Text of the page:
[Full disclosure: Luciana Cavallaro sent me a free ebook in exchange for an honest review.]

I definitely had my doubts about A Goddess’ Curse simply because it was focusing on Hera, who is renowned throughout Greek mythology for fitting the jealous woman stereotype. Her treatment of Zeus’ lovers was well-documented as was her part in the Trojan War. So when I started this short story I was wondering if Luciana Cavallaro would go for the Ice Queen interpretation or something a little more sympathetic.

As it turns out, she decided on a combination of the two. Learning about Hera in her own words through an interview with an over-zealous TV host is interesting, but the reactions she gives said TV host are priceless. Not only do you get to see her side of the story in her own words, you get to see flashes of her personality in her interactions with other characters. I like Luciana Cavallaro’s interpretation of Hera and I absolutely love how she stays true to the goddess’ character by revealing her actions at the end of the story. I don’t want to spoil things, but what she does is very, very similar to what happened to some of Zeus’ lovers.

There really isn’t much more to say. Both Drake and Hera were great characters who had interesting interactions, the plot was fast-paced and Luciana Cavallaro covered pretty much all of the topics of interest in the interview. I’m starting to love the way she lets famous women tell their stories because telling them in third person but having the characters do an interview is very insightful. Honestly, I wish we had a whole novel from Hera’s point of view. Yes, A Goddess’ Curse was really that good.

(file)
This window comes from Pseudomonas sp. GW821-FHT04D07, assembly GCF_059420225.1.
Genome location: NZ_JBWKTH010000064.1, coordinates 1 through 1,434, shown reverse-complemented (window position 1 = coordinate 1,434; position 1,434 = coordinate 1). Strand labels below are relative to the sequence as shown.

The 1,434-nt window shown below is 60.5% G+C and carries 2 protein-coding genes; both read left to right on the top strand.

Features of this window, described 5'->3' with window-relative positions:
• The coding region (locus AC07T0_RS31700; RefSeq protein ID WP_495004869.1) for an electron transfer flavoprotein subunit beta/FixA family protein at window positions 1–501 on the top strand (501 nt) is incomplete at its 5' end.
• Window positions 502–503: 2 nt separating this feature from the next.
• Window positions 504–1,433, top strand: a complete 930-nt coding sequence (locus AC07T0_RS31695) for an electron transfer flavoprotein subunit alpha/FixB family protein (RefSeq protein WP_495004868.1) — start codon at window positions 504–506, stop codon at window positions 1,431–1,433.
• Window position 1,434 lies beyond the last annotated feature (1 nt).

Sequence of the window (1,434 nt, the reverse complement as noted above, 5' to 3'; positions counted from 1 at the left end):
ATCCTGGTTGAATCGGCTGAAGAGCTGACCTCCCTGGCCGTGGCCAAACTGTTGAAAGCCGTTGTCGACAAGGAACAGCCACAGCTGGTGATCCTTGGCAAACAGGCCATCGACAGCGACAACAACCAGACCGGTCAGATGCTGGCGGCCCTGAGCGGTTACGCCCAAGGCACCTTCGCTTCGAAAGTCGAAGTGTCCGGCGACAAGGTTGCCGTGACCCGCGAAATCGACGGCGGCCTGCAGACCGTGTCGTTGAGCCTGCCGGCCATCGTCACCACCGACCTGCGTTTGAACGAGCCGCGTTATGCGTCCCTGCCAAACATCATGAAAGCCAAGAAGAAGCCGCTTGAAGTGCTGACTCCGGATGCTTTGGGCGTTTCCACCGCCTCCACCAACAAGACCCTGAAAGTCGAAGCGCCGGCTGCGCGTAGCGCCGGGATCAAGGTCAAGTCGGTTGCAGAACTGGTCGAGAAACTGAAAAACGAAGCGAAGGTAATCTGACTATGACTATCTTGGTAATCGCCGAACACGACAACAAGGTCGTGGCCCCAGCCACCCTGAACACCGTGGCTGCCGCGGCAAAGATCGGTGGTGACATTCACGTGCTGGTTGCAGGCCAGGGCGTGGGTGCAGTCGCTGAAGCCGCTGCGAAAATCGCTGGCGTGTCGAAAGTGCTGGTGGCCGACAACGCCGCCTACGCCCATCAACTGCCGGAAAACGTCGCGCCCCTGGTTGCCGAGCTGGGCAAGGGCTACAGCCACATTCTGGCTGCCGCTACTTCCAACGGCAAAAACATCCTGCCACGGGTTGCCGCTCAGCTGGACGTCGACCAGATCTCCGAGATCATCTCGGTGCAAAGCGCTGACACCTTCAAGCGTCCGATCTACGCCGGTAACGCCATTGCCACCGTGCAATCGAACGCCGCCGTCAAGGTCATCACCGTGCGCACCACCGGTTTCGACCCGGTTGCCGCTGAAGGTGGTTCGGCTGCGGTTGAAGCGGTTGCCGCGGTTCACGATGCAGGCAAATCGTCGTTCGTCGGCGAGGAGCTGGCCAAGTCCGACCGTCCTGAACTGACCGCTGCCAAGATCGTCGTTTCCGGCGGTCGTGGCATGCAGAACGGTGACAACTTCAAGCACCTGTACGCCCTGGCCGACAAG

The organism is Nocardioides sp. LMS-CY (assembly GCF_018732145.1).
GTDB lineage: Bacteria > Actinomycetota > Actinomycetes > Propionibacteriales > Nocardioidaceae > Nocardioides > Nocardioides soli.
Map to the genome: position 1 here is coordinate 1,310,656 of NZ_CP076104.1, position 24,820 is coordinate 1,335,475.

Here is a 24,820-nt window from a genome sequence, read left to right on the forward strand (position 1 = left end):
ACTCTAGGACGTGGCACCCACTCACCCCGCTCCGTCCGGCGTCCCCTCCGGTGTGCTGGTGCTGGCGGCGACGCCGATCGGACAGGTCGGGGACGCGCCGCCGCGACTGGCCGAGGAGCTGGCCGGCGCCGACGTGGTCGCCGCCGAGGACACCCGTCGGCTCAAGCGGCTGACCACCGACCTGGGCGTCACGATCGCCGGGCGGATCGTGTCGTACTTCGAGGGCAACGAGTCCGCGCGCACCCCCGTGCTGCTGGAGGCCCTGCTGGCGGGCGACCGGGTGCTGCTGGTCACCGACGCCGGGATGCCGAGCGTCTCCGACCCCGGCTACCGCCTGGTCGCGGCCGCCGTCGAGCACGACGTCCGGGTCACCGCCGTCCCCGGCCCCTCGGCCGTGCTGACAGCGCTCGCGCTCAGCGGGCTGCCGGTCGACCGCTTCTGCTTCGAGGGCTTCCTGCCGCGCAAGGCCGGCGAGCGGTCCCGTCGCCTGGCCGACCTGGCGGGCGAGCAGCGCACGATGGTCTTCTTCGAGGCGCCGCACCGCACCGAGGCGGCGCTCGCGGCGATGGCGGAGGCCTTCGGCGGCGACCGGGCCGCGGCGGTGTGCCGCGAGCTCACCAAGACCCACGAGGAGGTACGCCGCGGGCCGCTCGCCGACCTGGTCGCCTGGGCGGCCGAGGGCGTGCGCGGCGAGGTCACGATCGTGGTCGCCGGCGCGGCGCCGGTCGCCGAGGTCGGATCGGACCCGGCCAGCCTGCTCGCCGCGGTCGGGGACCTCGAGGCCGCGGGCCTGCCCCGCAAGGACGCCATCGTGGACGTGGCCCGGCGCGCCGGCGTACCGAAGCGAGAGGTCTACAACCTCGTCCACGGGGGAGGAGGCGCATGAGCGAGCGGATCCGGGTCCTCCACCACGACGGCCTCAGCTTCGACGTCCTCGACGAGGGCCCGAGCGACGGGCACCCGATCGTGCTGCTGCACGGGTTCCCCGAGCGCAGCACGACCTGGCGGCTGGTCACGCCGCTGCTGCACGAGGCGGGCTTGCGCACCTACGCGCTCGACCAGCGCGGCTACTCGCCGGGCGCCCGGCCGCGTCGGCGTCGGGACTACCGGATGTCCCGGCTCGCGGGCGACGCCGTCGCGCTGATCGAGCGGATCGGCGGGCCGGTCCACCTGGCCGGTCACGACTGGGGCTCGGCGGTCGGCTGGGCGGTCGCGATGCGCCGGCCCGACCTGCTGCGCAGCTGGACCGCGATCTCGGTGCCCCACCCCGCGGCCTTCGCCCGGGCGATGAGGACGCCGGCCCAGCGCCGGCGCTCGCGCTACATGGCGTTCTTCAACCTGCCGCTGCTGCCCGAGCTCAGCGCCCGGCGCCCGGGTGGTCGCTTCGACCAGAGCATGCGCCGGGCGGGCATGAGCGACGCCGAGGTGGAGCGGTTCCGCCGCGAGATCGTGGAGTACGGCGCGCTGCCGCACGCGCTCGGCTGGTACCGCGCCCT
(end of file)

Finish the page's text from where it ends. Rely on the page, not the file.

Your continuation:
I give this short story 5/5 stars.
(reviewed 17 days after purchase)
Review by: Dean Peake on April 16, 2013 :
I just finished reading A Goddess Curse. I loved how the author placed the Goddess Hera in modern times, returning to earth after a very long self exile. Having her interviewed by a typical daytime chat fest show show host on a typical daytime talk show was a clever setting. The setting allowed Hera to be questioned about her history as a petty vengeful shrew and gave her the chance to set the record straight, which she does. It was particularly interesting how she compared the gods history of petty squabbles amongst themselves with current events going on in the world today, from politics to war around the world. This short story was a very clever way to make readers give some thought to that old addage: 'The more things change, the more things stay the same'. I felt the author, Luciana Cavallaro, ended her short story on a fairly upbeat note when Hera tells her host that we're not doing so bad, despite how things may seem. I highly recommend this short story to everyone.
(reviewed 2 days after purchase)
Review by: Choc Chilli on April 3, 2013 :
Hera, Queen of Gods interviewed by talk show host Drake Dabbler. A very entertaining story where the characters are constantly sparing, trying to take control of the interview. A fitting ending, the kind that makes you laugh out loud. A great short story not only for lovers of Mythology but anyone who enjoys a good read.
(reviewed 11 days after purchase)